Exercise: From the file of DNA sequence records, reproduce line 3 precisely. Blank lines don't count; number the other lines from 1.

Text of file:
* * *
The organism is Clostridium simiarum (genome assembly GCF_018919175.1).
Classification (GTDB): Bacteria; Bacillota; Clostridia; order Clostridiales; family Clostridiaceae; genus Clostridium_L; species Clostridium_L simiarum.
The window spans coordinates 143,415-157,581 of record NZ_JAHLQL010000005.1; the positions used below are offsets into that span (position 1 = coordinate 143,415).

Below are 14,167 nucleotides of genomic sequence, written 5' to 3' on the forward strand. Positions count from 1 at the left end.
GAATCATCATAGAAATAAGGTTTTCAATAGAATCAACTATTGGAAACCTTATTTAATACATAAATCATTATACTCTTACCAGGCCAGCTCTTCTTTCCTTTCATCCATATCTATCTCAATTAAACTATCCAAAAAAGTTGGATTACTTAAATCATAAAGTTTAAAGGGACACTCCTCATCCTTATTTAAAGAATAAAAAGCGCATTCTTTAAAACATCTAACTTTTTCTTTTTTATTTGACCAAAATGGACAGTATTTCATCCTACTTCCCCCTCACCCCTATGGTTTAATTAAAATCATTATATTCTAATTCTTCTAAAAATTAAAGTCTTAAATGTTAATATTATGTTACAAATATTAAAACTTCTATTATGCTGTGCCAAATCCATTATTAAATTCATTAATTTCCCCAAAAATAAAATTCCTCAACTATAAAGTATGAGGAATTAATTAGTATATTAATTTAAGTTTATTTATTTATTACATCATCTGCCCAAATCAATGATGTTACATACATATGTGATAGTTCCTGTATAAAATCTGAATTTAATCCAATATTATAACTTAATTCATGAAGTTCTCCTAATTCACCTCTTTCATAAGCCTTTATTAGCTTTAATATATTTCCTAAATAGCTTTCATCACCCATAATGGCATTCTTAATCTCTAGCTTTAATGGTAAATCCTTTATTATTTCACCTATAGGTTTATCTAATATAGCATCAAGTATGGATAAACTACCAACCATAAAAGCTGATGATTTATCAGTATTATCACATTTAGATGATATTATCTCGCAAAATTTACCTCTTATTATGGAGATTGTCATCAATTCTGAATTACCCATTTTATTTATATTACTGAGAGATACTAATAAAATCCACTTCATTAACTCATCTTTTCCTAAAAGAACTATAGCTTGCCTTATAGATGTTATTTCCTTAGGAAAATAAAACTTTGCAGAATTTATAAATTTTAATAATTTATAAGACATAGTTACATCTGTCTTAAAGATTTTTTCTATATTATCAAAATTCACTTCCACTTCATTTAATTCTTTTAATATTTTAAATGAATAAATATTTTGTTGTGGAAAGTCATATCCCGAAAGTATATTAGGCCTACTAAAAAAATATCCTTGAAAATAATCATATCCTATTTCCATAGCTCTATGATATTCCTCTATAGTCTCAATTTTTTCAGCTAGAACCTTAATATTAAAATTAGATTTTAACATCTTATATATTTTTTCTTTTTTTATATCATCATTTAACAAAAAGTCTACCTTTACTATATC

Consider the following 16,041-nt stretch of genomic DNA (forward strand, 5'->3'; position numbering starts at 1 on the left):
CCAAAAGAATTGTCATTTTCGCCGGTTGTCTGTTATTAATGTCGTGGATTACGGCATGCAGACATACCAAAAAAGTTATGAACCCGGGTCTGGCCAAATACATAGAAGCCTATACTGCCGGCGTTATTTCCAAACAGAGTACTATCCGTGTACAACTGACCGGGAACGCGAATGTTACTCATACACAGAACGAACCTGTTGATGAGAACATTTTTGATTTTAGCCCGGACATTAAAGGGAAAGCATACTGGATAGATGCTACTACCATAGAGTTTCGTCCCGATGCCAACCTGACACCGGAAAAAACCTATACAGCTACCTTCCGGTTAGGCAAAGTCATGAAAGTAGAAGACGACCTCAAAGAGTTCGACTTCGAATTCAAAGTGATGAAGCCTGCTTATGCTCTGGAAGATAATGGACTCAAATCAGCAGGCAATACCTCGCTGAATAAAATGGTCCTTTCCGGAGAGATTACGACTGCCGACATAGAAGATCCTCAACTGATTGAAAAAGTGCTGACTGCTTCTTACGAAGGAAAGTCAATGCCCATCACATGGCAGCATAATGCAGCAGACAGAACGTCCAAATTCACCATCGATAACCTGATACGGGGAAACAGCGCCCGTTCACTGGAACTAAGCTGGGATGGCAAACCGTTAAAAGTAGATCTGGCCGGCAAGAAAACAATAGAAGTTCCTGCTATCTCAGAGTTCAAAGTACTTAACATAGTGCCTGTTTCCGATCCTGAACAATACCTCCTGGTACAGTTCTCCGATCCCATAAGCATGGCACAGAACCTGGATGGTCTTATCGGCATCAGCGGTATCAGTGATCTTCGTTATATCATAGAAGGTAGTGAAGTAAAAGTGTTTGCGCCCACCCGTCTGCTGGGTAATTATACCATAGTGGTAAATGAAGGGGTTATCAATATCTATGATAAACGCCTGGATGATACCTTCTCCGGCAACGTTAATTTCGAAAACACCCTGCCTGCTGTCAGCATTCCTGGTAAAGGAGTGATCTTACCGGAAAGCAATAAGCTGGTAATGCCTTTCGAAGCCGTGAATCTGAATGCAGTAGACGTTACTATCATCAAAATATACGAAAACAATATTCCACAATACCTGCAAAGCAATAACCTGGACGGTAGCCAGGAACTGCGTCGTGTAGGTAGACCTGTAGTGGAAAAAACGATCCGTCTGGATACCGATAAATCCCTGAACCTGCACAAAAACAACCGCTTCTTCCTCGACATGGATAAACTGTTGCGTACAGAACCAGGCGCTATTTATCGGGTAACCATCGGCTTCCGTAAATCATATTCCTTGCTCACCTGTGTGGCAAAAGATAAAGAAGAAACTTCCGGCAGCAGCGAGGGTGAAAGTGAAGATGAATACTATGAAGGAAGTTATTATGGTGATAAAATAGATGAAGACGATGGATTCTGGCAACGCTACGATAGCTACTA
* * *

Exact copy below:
The window spans coordinates 143,415-157,581 of record NZ_JAHLQL010000005.1; the positions used below are offsets into that span (position 1 = coordinate 143,415).